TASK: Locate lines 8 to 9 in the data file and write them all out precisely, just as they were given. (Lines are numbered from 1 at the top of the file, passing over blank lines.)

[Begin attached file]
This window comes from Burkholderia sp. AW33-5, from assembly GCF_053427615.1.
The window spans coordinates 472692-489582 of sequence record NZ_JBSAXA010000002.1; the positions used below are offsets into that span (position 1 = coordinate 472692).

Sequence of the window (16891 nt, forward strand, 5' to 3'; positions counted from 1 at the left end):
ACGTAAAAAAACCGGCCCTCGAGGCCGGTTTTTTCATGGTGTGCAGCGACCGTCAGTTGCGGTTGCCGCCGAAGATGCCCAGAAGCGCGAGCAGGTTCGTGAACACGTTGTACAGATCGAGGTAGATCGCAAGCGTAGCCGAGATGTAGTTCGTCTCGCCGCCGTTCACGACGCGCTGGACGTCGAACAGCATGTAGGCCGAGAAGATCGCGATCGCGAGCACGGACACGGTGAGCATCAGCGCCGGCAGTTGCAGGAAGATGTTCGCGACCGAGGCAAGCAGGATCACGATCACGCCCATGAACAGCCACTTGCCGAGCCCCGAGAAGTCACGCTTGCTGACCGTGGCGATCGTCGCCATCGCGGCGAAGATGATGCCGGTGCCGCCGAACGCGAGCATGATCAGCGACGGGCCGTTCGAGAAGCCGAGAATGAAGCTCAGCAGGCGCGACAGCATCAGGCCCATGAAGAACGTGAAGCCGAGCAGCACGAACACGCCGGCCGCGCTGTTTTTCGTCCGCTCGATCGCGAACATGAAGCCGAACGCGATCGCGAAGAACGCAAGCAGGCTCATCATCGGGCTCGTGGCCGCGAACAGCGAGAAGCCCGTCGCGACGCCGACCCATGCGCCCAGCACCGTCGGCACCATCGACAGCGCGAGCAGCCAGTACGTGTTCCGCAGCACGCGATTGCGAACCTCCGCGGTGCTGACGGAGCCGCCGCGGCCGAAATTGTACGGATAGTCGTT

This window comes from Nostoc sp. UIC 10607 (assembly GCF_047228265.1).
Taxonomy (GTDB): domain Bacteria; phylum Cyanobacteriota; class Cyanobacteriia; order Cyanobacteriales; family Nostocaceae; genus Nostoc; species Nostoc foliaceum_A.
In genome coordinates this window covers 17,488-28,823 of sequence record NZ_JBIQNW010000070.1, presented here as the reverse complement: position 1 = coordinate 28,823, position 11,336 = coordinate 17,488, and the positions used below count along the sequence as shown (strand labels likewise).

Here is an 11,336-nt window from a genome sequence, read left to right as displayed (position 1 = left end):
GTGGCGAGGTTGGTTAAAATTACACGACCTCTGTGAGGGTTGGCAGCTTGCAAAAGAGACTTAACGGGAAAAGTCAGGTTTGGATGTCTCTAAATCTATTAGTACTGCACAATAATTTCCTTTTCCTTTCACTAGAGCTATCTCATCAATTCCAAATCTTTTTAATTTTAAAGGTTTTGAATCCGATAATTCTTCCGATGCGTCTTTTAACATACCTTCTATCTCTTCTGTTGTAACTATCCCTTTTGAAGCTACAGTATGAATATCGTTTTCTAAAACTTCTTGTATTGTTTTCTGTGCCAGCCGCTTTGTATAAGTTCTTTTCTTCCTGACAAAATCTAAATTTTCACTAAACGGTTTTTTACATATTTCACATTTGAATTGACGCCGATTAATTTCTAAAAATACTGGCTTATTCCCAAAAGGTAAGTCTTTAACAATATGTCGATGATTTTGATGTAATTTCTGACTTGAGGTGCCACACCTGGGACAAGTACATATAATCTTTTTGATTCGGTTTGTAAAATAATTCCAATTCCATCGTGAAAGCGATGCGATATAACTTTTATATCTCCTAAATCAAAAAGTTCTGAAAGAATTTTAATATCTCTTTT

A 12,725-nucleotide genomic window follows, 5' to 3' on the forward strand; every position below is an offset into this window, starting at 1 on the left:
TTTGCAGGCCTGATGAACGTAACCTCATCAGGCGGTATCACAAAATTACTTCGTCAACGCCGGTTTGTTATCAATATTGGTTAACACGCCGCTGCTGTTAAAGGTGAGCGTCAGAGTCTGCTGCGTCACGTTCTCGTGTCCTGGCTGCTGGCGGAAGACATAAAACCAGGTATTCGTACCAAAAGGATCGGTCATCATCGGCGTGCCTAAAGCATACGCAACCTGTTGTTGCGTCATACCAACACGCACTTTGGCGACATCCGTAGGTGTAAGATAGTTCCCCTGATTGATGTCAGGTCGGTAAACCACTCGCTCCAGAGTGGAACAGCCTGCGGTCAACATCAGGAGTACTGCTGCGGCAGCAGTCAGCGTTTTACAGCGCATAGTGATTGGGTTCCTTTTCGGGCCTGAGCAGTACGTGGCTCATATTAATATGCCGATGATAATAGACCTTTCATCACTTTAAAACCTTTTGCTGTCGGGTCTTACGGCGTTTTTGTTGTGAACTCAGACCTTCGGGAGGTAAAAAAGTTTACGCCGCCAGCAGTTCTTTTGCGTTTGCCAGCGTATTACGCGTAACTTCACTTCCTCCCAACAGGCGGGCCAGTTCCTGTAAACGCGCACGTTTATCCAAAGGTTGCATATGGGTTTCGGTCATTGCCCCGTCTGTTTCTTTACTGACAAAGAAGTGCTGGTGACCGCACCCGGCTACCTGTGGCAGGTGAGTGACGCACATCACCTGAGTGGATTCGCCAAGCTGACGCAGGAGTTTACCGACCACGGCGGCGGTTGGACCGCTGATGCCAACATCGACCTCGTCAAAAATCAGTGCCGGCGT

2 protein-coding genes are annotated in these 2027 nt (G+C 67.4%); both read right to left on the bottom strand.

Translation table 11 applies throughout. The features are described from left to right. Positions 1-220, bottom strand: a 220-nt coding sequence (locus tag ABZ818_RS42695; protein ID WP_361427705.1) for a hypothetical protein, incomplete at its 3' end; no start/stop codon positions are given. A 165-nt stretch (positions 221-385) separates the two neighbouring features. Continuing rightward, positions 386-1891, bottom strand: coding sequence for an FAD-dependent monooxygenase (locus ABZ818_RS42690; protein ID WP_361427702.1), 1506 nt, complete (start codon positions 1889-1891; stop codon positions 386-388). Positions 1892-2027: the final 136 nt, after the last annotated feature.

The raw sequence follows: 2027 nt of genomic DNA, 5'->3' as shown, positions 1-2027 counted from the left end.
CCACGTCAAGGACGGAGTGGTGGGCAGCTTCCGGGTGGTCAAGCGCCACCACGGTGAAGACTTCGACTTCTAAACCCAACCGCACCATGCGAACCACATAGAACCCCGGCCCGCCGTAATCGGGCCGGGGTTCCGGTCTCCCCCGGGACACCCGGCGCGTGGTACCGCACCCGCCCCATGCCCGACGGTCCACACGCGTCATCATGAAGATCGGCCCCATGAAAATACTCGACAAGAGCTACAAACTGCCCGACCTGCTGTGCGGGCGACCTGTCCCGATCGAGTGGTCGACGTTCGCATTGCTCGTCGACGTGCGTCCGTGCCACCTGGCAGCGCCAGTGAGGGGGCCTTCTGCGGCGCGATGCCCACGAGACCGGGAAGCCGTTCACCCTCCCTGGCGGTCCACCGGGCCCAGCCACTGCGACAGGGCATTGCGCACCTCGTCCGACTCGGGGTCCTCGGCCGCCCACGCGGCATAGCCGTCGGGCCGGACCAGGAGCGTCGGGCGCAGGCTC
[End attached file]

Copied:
Here is an 11,336-nt window from a genome sequence, read left to right as displayed (position 1 = left end):
GTGGCGAGGTTGGTTAAAATTACACGACCTCTGTGAGGGTTGGCAGCTTGCAAAAGAGACTTAACGGGAAAAGTCAGGTTTGGATGTCTCTAAATCTATTAGTACTGCACAATAATTTCCTTTTCCTTTCACTAGAGCTATCTCATCAATTCCAAATCTTTTTAATTTTAAAGGTTTTGAATCCGATAATTCTTCCGATGCGTCTTTTAACATACCTTCTATCTCTTCTGTTGTAACTATCCCTTTTGAAGCTACAGTATGAATATCGTTTTCTAAAACTTCTTGTATTGTTTTCTGTGCCAGCCGCTTTGTATAAGTTCTTTTCTTCCTGACAAAATCTAAATTTTCACTAAACGGTTTTTTACATATTTCACATTTGAATTGACGCCGATTAATTTCTAAAAATACTGGCTTATTCCCAAAAGGTAAGTCTTTAACAATATGTCGATGATTTTGATGTAATTTCTGACTTGAGGTGCCACACCTGGGACAAGTACATATAATCTTTTTGATTCGGTTTGTAAAATAATTCCAATTCCATCGTGAAAGCGATGCGATATAACTTTTATATCTCCTAAATCAAAAAGTTCTGAAAGAATTTTAATATCTCTTTT